School Committee Concerned Over Declining MCAS Scores
Tewksbury drops to a ranking of sixth in Merrimack Valley
Teaching to the test was a concern echoed by several School Committee members during their MCAS workshop meeting on Wednesday at Wynn School.
As school department officials see their district continue slipping, from above average, when the tests were first introduced, to below average in some areas now, many were left wondering where the education went wrong.
"My fear back then has come to fruition," School Committee member Joe Russell said. "We're being forced to teach to the test.".
Russell commented about how excited they were when the test first came out.
"We were so far ahead of everybody, we don't have that far to go," he said, adding that the most recent test scores generate much different feelings. "We're below, we were always above, now were down and I look at that and think the test in not doing what it should be doing."
Tewksbury has slipped from third, when the test first began, to sixth place in the Merrimack Valley.
In her report, assistant superintendent Loreen Bradley charted MCAS scores in Tewksbury over a twelve-year period. The report outlined the goal of "driving up" the numbers in advanced and proficient categories and "driving down" the numbers in the needs improvement and warning/failing category. In the past twelve years the district has had an overall gain of 22.67 percent in the advanced and proficient categories, while at the same down decreases the needs improvement and warning/failing by 23.17 percent.
School committee member Krissy Polimeno said that although there was progress in the scores, she was still concerned and felt there was a need for improvement. She wanted to know what methods were being put in place to address the issues and help the students.
Bradley explained several initiatives implemented into the schools to help address areas with low scoring. One of the newest initiative was the "Go Math" and "Math in Focus" pilot programs being used in the elementary schools. Other initiatives include; a six week MCAS prep class at the elementary level, Story Town reading program at lowest taught levels, extended math block at the Ryan School, and prep classes at the high school. Bradley also suggested the possibility of co-teaching practices in the elementary levels, having students not be allowed to take a foreign language in high school until they pass the English language arts portion of the MCAS, and the possibility of Looping classes at the elementary level.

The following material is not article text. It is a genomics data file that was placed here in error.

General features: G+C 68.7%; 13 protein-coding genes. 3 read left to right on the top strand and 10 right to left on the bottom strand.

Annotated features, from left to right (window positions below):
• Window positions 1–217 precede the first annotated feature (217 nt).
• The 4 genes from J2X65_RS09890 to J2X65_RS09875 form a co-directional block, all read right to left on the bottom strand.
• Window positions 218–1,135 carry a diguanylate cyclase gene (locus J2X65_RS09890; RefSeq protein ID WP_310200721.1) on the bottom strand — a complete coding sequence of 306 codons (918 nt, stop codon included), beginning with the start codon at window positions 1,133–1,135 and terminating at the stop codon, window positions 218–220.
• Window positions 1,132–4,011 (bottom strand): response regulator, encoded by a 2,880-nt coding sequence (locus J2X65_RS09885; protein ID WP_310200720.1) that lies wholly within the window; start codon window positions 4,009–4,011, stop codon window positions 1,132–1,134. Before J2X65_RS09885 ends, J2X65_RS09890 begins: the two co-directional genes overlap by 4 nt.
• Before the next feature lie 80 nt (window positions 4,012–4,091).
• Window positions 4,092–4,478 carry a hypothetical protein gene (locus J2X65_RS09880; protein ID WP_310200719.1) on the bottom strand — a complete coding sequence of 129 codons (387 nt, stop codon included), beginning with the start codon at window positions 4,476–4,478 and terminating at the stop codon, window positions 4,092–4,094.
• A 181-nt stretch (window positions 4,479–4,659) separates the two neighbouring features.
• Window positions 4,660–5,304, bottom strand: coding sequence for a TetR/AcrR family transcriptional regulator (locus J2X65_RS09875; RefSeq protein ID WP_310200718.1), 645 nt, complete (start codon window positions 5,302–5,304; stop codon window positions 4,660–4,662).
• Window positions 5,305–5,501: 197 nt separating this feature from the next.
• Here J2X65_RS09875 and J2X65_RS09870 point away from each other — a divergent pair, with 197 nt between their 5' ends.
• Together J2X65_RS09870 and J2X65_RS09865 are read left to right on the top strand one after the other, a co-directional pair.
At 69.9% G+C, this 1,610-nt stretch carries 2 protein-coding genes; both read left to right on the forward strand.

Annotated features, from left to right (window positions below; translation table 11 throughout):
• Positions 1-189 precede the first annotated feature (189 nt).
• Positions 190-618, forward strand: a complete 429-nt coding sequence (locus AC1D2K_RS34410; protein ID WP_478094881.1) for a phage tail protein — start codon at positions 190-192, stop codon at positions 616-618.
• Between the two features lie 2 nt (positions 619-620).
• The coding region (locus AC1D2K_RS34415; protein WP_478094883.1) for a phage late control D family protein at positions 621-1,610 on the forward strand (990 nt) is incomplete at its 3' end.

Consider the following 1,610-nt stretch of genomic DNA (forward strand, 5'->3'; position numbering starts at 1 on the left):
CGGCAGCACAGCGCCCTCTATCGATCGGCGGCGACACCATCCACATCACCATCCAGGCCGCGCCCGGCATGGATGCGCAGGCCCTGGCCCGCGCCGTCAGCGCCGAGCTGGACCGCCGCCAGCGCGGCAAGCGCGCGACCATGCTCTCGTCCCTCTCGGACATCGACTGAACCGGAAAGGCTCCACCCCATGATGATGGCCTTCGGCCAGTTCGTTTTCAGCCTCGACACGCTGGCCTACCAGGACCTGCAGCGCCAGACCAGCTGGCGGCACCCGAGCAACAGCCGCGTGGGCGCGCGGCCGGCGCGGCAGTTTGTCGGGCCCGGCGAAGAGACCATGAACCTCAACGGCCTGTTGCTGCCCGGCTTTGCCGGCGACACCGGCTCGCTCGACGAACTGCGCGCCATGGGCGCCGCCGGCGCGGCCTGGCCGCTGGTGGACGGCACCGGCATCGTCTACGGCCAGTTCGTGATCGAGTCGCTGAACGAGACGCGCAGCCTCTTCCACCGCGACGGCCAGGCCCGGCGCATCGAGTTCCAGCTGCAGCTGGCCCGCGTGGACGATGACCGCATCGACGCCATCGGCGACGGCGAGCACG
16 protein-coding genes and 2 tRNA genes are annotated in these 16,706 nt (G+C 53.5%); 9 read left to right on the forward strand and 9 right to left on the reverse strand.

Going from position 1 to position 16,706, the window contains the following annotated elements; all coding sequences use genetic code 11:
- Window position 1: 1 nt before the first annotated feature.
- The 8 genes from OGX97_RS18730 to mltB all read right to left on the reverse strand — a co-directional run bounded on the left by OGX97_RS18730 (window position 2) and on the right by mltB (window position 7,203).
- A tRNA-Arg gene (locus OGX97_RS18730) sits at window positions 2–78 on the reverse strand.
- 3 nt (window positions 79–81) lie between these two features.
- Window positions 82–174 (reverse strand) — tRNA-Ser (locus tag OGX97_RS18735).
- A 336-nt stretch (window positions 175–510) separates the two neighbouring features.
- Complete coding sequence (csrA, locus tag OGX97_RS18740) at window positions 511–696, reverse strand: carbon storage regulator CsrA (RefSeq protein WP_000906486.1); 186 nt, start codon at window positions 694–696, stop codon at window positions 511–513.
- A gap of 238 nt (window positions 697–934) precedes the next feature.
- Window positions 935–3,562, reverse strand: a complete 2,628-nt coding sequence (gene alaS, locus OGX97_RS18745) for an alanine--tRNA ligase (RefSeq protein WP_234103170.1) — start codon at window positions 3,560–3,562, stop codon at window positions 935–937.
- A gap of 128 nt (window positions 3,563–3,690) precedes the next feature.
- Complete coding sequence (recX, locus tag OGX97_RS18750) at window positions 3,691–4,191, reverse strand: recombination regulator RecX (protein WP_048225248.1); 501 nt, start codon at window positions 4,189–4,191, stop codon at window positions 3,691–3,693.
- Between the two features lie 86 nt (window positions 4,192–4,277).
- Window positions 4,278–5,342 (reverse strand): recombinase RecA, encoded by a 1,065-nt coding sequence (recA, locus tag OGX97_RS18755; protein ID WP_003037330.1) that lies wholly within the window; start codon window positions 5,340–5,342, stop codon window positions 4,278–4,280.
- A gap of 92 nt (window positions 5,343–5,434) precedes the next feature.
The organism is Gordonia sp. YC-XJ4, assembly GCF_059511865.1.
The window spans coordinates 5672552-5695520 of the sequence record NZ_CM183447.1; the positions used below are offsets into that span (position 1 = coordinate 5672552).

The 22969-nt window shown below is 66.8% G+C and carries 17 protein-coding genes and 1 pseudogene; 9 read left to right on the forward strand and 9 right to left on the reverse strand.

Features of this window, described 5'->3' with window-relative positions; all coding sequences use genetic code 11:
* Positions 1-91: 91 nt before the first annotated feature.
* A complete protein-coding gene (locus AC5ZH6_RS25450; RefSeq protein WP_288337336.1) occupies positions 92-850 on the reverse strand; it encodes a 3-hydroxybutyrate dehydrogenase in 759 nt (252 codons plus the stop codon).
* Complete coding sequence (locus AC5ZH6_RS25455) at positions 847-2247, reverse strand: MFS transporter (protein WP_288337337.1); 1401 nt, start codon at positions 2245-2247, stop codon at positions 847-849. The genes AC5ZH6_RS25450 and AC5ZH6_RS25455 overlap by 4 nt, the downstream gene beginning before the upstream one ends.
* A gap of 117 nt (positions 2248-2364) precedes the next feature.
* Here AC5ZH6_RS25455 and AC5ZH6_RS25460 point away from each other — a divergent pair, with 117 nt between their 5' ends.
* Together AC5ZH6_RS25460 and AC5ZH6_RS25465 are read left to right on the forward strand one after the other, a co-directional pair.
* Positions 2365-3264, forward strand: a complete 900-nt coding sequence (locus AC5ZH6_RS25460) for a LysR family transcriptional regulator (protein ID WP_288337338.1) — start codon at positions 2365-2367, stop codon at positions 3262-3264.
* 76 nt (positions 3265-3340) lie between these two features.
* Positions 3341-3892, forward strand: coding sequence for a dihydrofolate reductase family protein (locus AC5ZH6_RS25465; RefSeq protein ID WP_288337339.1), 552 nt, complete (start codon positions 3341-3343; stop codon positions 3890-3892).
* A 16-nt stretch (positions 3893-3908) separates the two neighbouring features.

"We have to think outside the box, see what we have and see what we can massage differently," Bradley said.
The committee was also concerned that some areas were being "neglected" in the sense that they were not getting as much instructional need as others because they were not major components tested in MCAS. The consistent budget cuts and lack of funding also could not be overlooked as possible elements creating declining scores.
"It feels like a unfunded mandate to teach to a test constrained by resources," committee Chair Michael Kelley said.
Superintendent John O'Connor wanted to make it clear that as a whole the district was not that bad, "in a lot of areas we are doing very well."
"In five out of two grades we exceed the state average," he said.
However, he did explore how math has continued to be an issue in third through eighth grade, with four grades below the state average. "Overall we are doing well, in areas that we are not, we know we need to improve."
O'Connor also admitted that they are teaching to the test, as so encouraged by the Department of Education.
"The test is based on state standards, we take that and build the curriculum around them to measure our curriculum, not student standards," he added. "If only 18 percent of students answer correctly, then (the subject) is not being taught well."
With the new state standard that every student must score proficient by 2014, he said he anticipates scores will go down as the bar goes up and the school tries to keep pace.
"We are on an uphill climb with room for improvement," he said. "I think we are headed in the right direction."
A parent MCAS information night will be held on Tuesday, Nov. 30 at 6:30 at the Wynn Middle School.